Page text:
Friday, April 30, 2010

“Tea Party – Still Brewing”

c. 2010 Rod Ice
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"The two parties have combined against us to nullify our power by a ‘gentleman's agreement' of non-recognition, no matter how we vote... May God write us down as asses if ever again we are found putting our trust in either the Republican or the Democratic Parties." – Author, Historian, Educator, and Iconoclast W.E.B. DuBois, (1922)

In recent months, the ‘Tea Party’ phenomenon has been a subject of much discourse for pundits and politicians across America.

Some believe that the groundswell has provided a reflection of dark emotions among disaffected voters. Others remain convinced that the uprising came from purely patriotic fervor. A third viewpoint has suggested that this vociferous revolt was not a uniform movement at all – but instead sprang from a varied collection of groups who have found displeasure with the administration of President Obama.

Last year, on October 25th, local residents participated in one of these gatherings at the Geauga County Fairgrounds.

Speaking were several notable personalities including Tim Cox, founder of Get Out Of Our House; Matt Patrick, a veteran radio broadcaster; and Joe ‘The Plumber’ Wurzelbacher.

Rhetoric criticizing the Democrat leadership had been expected. Yet many speakers also denounced the controversial legacy of George W. Bush.

The event was organized by local entrepreneur and activist Tammy Roesch, of Kingsville.

Since then, Mr. Obama was successful at guiding his healthcare reform initiative through the Congress. This plan has intensified conservative opposition.

Political celebrities like Sarah Palin, Newt Gingrich, and Rush Limbaugh have attempted to tap into the energy created by ‘Tea Party’ demonstrators. Still, their focus has been on reaping benefits for the traditional GOP rather than a non-partisan effort.

But Roesch, a philosophical purist, retained her independent outlook despite these prevailing winds.

“I believe the Parties are so corrupt,” she observed recently, “that a candidate can have the best intentions in the world, but once they are elected to office, because the Party backed them, at some point in time, the Party will remind them, ‘We helped you get elected... now it is your turn to help us...’ At that point, they will either compromise, or be shunned by the Party. As we see in the news everyday... many of them crack and compromise... I have talked with many people who have decided that they are no longer voting for anyone who runs with either Party.”

Her opinions echoed those advanced by G.O.O.O.H. – an organization dedicated to overturning the entire membership of the U.S. House of Representatives.
“My biggest fear… is that the Tea Party movement will allow themselves to be hijacked by the Republican Party.” Roesch continued. “I am afraid that the Republicans are not much different than the Democrats, when it is all said and done, as far as the Parties go. They are corrupt to the core, as well. The ONLY hope the Country has, as I see it, is to break away from both Parties. No matter what good people we elect, if we put them into the corrupt Parties, they will either become contaminated or ostracized. We must think outside of the box! We do not need the Parties! We only need the people!”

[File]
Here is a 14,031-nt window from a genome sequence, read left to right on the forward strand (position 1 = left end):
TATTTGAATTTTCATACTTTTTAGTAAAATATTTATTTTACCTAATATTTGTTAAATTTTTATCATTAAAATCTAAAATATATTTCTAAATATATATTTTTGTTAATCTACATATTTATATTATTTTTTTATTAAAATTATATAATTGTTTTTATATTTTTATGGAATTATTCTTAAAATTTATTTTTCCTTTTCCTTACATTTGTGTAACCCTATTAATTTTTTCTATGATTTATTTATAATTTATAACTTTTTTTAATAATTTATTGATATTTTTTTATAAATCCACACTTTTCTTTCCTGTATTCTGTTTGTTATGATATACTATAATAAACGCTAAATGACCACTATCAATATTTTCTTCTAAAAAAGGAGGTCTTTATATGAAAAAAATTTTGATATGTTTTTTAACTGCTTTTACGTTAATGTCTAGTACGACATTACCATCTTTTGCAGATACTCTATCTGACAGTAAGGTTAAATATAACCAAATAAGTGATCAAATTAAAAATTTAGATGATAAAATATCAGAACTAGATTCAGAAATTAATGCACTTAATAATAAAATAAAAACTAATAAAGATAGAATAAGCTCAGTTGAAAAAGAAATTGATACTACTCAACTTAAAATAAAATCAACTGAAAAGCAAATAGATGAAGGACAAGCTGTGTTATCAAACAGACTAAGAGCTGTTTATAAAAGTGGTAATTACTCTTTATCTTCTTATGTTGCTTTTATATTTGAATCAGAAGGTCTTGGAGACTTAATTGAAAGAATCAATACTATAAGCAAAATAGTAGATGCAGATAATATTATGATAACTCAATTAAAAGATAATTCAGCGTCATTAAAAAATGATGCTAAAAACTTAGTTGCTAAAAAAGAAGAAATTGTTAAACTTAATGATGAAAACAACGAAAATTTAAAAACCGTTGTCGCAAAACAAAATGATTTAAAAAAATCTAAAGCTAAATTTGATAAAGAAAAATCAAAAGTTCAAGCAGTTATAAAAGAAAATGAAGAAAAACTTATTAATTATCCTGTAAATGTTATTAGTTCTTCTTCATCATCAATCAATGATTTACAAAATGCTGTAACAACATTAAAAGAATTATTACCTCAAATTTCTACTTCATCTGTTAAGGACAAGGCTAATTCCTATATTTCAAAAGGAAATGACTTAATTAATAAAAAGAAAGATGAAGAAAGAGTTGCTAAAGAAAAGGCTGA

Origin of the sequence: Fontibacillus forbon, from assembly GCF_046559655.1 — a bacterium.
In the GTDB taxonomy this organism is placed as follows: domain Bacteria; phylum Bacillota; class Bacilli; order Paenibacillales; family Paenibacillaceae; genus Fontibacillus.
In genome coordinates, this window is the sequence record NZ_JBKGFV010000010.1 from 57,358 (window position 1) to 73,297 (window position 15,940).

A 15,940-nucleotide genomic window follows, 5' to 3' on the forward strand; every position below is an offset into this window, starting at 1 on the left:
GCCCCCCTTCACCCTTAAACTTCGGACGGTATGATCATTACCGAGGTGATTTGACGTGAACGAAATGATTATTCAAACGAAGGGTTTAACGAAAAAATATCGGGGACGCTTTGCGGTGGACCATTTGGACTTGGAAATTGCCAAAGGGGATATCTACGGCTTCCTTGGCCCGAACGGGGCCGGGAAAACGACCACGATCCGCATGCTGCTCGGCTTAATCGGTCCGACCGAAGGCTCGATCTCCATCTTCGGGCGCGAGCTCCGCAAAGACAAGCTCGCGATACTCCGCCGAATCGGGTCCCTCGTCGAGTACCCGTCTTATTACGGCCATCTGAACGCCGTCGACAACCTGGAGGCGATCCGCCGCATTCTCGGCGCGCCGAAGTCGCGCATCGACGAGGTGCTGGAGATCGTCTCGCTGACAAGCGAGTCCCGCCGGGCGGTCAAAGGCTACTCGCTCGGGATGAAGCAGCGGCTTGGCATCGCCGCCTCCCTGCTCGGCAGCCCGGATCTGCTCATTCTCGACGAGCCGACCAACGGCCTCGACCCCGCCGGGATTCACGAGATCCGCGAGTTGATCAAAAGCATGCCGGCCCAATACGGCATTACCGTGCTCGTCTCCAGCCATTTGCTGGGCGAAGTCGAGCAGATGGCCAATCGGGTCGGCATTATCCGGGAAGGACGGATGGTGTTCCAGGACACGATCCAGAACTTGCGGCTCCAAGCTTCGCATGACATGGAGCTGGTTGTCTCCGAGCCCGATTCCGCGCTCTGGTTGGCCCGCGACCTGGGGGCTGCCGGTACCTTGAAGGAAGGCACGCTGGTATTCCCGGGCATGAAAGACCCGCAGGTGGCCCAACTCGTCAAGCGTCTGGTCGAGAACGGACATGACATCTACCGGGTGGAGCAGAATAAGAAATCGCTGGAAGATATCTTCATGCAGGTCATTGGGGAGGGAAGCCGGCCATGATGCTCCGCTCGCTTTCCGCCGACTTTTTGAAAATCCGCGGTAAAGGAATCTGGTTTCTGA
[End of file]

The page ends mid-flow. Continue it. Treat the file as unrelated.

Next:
Dispensing with the major political powers has long been a dream of those on the outside. But such work could not be accomplished without lots of time and money.
Last year, CBS News reported that there were 237 millionaires in Congress, approximately 44 percent of the officials serving. By contrast, those blessed with such wealth comprise a minimal portion of the general voting population.

Re-election rates in the House and Senate were 94 percent and 83 percent, respectively, for 2008 - according to the Center for Responsive Politics. So while a revolution at the ballot box might have been frequently sought by corruption-weary citizens, it hasn’t yet transpired.

Roesch has reckoned that her own candidacy might help to tip the scales.
“We see only ONE option, and that is for people outside the Parties to get elected. Believe me, this has not been a dream of mine. But, no one else has stepped up to do it, so, I decided I'll have to make a run for it myself!” She intends to battle for the State Representative seat of District 99.

“As each day goes on,” she observed, “the scandals in both parties gets worse and worse everyday. As we get closer to the election in November, I believe more and more people are going to say, ‘There is no way I can vote for these Parties!’ And they will see that I am the logical solution to their dilemma of who to vote for.”
Dissenters have opined that such action would split the vote in November and help guarantee victory for a candidate far from the ‘Tea Party’ environment.

Predictably, Roesch has reached a different conclusion.

“Will this really split the vote?” she asked, pointedly. “ I'm not so sure. I've talked to Republicans and Democrats, and BOTH of them are helping me collect signatures to get on the ballot! And these are people who have been life-long in their Parties... There are good people in both Parties who are just as sick of the corruption, the dishonesty, the lying, higher taxes and bigger government as I am. They are wanting to get behind someone they can believe in.”

In our county, Republican State Senator Tim Grendell has been warmly endorsed by the Geauga Constitutional Council, a group that participated in the 2009 Burton ‘Tea Party’ rally.

Mainstream media outlets have viewed these rebellious activities as monolithic in nature. But the diversity of their purpose remains undeniable. Combined with their opponents’ enthusiasm for President Obama’s ascendancy to the Oval Office, these new traditions represent something very old and valued in America – the power of citizen action.

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